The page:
That's why I prefer to source a footswitch from a major manufacturer already in the industrial footswitch field, in this case KEM, a South Korean company, and their stuff looks EXTREMELY durable, if not all that beautiful:
Foot Pedal Switch | Electric Footswitch Supplier | K.E.M. Co.
Our two portafilters (bottomless and double spouted) don't currently fit in La Marzocco espresso machines, though they do fit in E61 and most other 58mm standard machines, as well as in our DE1 machines. It's a small annoyance I was hoping to remedy with a new order for 1000 portafilters I've put in.
Below are before and after animations showing the current versus LM-compatible portafilter models. You can see that the LM compatible design has an angled handle. Our stands are accommodating the two handle designs ok without much change in basket angle. Great.
However, the main use of our portafilters is on our DE1 espresso machine, and I think the angled handle looks awkward on it (photo below). Damn.
So, for now, we're not going to an LM-compatible portafilter design, because the angled handle doesn't look good with our machine. Possibly, in the future, we'll work with the manufacturer to make a new mold, but that's a time-consuming and expensive endeavor, one that I'm going to put off for now. I like our current portafilters, and we're just going to have to live with the fact that they don't work on La Marzocco espresso machines.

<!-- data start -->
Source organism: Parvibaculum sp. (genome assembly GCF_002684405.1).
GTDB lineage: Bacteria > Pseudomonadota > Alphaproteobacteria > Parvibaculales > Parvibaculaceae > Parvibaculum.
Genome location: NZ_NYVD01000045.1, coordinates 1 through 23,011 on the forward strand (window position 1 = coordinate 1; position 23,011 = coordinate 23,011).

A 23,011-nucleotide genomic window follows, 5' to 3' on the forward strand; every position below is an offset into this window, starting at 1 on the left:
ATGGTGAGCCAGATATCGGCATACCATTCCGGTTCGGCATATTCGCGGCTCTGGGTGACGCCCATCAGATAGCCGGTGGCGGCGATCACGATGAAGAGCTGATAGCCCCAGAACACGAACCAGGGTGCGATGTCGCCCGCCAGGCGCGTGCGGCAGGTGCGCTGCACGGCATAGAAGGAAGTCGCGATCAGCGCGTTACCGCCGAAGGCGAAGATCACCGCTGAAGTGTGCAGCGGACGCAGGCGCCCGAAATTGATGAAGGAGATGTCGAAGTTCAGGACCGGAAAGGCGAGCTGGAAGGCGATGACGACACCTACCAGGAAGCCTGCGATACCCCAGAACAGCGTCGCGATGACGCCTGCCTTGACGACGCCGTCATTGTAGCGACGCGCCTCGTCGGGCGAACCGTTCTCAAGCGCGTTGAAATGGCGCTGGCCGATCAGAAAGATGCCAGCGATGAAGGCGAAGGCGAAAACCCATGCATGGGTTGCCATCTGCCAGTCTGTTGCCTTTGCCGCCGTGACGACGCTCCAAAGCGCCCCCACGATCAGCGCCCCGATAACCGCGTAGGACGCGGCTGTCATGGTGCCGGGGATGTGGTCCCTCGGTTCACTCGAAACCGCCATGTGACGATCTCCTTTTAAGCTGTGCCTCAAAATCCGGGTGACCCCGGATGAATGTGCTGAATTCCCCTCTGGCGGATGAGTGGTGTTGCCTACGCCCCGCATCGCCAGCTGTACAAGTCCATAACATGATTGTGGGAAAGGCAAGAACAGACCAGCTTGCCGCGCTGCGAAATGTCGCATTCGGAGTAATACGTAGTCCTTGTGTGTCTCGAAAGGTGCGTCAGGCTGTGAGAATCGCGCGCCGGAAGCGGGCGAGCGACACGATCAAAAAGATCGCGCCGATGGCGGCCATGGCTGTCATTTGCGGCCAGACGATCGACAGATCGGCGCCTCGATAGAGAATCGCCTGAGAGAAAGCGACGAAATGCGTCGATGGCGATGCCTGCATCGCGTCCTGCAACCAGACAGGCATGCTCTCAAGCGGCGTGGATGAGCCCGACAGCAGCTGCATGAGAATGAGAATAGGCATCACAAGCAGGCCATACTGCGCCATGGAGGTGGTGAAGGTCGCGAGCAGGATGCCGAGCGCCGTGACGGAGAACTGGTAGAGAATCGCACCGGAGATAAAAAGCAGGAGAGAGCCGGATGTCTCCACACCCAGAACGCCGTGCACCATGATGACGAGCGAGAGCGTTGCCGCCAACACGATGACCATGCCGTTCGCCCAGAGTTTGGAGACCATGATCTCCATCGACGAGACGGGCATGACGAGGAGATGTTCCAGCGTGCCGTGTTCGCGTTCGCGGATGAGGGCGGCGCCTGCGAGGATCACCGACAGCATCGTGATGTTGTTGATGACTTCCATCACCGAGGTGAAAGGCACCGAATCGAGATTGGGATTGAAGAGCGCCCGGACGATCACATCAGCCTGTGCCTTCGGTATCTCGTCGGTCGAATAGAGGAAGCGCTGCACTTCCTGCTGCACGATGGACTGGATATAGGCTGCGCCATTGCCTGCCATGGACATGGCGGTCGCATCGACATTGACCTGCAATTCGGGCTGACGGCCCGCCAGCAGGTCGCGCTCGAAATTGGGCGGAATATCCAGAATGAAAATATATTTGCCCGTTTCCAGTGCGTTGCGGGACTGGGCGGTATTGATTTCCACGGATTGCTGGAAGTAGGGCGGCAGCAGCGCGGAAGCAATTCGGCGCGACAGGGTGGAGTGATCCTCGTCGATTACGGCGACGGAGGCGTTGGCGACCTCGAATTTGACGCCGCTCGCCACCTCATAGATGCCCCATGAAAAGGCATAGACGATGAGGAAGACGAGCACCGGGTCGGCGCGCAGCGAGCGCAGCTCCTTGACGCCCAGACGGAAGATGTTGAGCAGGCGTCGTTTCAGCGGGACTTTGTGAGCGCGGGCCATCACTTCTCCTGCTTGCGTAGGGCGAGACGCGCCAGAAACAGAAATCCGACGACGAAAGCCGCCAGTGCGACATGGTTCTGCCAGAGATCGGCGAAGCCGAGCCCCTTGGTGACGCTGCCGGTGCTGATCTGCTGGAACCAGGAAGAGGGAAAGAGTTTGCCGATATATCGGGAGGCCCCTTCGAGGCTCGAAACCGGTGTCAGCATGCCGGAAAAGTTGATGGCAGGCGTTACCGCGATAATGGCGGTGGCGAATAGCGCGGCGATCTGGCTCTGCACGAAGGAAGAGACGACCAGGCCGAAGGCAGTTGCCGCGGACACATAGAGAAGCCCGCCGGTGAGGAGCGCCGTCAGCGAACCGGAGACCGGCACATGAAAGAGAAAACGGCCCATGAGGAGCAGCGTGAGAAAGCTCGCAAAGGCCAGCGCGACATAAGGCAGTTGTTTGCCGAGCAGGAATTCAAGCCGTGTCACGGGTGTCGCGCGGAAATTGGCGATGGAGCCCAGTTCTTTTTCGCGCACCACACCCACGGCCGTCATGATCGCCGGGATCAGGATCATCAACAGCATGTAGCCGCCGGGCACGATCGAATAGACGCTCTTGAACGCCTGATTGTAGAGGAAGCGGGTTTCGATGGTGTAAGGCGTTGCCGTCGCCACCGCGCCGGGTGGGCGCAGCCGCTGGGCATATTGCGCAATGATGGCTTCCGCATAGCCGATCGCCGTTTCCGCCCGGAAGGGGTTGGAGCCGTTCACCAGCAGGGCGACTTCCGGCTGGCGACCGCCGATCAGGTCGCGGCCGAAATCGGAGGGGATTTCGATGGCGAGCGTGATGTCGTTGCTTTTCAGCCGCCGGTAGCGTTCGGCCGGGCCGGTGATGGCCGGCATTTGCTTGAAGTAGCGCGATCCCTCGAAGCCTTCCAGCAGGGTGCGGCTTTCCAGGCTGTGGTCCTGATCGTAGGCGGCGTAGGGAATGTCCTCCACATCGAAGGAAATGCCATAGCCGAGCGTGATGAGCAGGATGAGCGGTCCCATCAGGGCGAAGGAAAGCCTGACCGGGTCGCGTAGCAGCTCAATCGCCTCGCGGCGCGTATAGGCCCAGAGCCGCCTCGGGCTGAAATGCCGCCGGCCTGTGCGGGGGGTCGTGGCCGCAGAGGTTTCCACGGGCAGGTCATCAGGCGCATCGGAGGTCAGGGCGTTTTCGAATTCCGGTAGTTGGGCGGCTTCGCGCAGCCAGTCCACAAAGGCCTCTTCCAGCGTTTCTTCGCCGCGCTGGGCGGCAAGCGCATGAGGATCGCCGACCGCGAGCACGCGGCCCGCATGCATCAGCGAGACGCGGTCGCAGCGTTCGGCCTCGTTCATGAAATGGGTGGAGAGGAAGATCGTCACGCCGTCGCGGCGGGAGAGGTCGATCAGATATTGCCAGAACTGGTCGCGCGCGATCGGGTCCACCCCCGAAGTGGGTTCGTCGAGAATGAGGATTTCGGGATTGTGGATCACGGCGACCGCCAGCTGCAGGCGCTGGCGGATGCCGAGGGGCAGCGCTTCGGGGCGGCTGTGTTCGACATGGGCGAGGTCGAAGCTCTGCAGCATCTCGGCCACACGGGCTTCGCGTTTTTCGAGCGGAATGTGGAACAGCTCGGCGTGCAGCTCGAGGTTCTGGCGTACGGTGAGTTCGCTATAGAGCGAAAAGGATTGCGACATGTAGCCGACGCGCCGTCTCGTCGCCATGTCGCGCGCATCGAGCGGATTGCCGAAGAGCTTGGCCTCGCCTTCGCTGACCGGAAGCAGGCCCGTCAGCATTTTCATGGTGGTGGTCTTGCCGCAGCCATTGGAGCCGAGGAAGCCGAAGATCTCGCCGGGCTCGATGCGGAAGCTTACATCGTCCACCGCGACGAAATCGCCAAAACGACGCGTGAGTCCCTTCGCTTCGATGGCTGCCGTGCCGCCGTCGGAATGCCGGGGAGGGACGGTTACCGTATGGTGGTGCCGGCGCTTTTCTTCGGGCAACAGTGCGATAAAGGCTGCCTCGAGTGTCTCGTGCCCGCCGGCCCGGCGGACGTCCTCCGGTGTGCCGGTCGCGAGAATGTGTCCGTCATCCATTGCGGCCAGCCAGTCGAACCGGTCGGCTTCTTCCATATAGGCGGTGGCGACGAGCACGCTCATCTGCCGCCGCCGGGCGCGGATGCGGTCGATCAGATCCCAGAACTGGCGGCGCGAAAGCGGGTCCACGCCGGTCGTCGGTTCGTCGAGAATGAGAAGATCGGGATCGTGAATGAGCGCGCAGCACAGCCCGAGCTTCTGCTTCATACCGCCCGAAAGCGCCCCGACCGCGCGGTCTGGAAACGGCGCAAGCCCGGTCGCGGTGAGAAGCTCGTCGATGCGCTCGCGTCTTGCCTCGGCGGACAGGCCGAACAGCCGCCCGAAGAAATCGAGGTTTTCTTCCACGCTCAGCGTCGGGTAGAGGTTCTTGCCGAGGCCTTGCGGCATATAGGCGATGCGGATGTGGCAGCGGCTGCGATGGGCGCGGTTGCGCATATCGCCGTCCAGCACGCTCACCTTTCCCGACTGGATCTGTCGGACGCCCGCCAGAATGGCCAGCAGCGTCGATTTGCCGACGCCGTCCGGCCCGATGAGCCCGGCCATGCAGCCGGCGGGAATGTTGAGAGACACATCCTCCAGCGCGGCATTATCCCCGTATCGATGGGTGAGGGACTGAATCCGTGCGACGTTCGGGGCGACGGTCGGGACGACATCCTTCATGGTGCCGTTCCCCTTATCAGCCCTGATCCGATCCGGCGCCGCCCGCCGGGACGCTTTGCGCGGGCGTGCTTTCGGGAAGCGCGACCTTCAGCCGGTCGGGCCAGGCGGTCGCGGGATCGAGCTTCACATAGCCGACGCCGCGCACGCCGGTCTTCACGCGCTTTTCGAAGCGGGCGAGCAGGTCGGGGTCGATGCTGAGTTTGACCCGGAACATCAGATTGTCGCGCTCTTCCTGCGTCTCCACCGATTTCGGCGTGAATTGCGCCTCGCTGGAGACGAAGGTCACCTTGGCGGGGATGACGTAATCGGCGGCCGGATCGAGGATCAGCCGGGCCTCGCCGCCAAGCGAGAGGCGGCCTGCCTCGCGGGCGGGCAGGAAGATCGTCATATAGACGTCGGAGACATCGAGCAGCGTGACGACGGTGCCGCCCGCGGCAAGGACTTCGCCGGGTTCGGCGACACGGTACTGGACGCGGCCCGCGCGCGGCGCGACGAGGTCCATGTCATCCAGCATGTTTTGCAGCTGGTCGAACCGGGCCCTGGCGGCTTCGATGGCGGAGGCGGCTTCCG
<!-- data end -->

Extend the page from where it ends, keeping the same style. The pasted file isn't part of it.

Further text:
screen 2017-08-21 at 12.26.16 PM.jpg
My manufacturer has been toiling for 4 months over problems with making our knockbox out of stamped metal.
The problem is that our asymmetrical shape causes "stretch marks" to appear in the 3mm thick aluminum. We've tried stainless steel and thinner metal, with the same result.
In the end, they sand blasted and polished the knockbox form, then anodized it, and most of the stretch marks on the outside are now invisible. Unfortunately, they can't as vigorously do the same to the inside, so some stretch marks are still visible.
It's pretty heavy duty, being made out of 3mm aluminum, it's a bit on the large size (about 25 shots capacity) and the knock bar is solid aluminum surrounded by silicone.
I'm writing this post to ask your opinion: would those inside stretch marks be offensive to you, if you used this knock box?